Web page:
Tutor profile: Sam W.
Subject: Political Science
Is the US Congress an effective body compared to the Chinese Communist Party?
The US Congress and the Chinese Communist Party each have different appeals. From an electoral and accountability standpoint, I believe that the US Congress is better because people are able to vote in new politicians during new elections. Almost all Congressional seats are held by either Republicans or Democrats. But in China, all politicians are members of the Chinese Communist Party. These members are selected in private by officials that are already inside the government. As a result, the members are not democratically elected, and technically not accountable to its citizenry. However, China's rapid economic growth and expansion could arguably be attributed to its centralized power structure. In addition, the majority of the CCP government members have engineering backgrounds, compared to the US which has politicians with law backgrounds. Ultimately the two bodies are difficult to compare because they operate under different forms of government (capitalist democacy vs single party rule, with some market capitalism), and each have their pros and cons.
Should the primary goal of a college education be to gain a well-rounded liberal arts education? Or should it set students on a pre-professional track?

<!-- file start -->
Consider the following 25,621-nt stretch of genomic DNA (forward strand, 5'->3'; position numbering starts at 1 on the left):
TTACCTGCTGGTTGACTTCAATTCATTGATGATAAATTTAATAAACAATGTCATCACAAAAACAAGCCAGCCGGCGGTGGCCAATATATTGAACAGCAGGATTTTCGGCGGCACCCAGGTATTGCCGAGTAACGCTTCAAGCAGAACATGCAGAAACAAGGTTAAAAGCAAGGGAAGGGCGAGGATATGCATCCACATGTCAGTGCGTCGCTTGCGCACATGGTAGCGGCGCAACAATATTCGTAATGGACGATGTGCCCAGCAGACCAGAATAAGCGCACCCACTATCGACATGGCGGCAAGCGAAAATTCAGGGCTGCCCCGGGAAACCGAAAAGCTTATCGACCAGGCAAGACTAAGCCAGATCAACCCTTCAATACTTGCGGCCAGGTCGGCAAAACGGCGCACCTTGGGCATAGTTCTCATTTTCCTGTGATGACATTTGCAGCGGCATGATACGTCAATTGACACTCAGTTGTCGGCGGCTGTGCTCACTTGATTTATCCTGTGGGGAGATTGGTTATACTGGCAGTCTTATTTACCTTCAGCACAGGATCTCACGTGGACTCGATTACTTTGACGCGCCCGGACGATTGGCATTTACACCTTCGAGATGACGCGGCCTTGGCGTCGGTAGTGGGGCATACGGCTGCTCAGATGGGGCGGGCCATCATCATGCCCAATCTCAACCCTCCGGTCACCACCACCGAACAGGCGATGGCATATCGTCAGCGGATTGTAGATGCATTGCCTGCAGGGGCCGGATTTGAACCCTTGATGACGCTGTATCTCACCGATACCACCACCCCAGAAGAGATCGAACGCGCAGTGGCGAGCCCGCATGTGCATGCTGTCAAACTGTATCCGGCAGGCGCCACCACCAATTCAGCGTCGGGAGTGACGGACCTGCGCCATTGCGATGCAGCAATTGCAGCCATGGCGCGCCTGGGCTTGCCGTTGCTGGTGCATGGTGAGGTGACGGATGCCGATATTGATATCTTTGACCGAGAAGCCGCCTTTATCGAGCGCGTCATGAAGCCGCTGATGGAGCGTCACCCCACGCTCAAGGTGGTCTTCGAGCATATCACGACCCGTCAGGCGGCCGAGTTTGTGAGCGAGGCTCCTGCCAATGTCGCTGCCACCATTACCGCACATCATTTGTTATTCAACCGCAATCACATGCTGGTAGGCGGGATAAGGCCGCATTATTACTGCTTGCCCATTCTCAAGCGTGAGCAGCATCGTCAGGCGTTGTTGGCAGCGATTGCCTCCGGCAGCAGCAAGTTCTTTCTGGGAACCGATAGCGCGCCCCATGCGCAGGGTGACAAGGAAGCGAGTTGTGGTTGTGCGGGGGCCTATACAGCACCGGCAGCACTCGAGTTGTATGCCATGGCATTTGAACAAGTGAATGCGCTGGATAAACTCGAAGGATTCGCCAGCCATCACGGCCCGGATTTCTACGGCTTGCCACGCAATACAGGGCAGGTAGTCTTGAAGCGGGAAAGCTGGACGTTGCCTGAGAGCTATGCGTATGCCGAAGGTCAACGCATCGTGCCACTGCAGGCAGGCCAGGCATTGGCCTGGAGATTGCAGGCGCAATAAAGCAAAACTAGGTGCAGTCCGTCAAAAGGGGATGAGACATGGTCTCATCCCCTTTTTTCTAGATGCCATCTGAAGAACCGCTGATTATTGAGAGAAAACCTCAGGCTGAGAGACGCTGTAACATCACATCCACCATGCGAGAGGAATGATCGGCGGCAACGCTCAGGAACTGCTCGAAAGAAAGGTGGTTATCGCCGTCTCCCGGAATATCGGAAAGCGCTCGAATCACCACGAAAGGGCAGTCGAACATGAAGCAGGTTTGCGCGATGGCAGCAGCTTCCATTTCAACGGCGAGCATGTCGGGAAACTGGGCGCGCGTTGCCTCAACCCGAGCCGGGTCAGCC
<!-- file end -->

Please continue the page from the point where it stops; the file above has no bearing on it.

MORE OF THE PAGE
The primary goal of a college education depends on the student and his needs. I believe that schools should offer the opportunity for both. At my alma mater, Emory University, I was able to spend two years in the College of Arts & Sciences before entering the business school. I was also able to still take courses in the College while at the business school. I found that this was an excellent setup because I was able to meet a wide variety of people with different interests. I would not be able to feel like a well-rounded student had I only taken business courses. I believe colleges should offer both options and let students mix and match from each of the tracks.
Was Milton Friedman correct in saying that the sole responsibility of a business is to increase its profits?
To say that the sole responsibility of a corporation is to increase its profits is misguided at best, and irresponsible at worst. Corporations are powerful engines of economic growth, but, with great power comes great responsibility. If managers of corporations focus only on profit maximization, they will likely make others worse off. Rather than take a shareholder primacy view of the corporation as Milton Friedman did, a new paradigm should take hold - stakeholder primacy. The stakeholder model accounts not just for the shareholders of the corporation, but also internal stakeholders -- owners and employees -- and external stakeholders -- customers, suppliers, investors, creditors, media, communities, trade unions, and government agencies. This orientation towards balancing many different interests and not just those of the shareholders will result in an increase in brand equity, and a long-term reputation boost. As companies continue to take the initiative in this regard, customers will be more likely to do business with them, not less.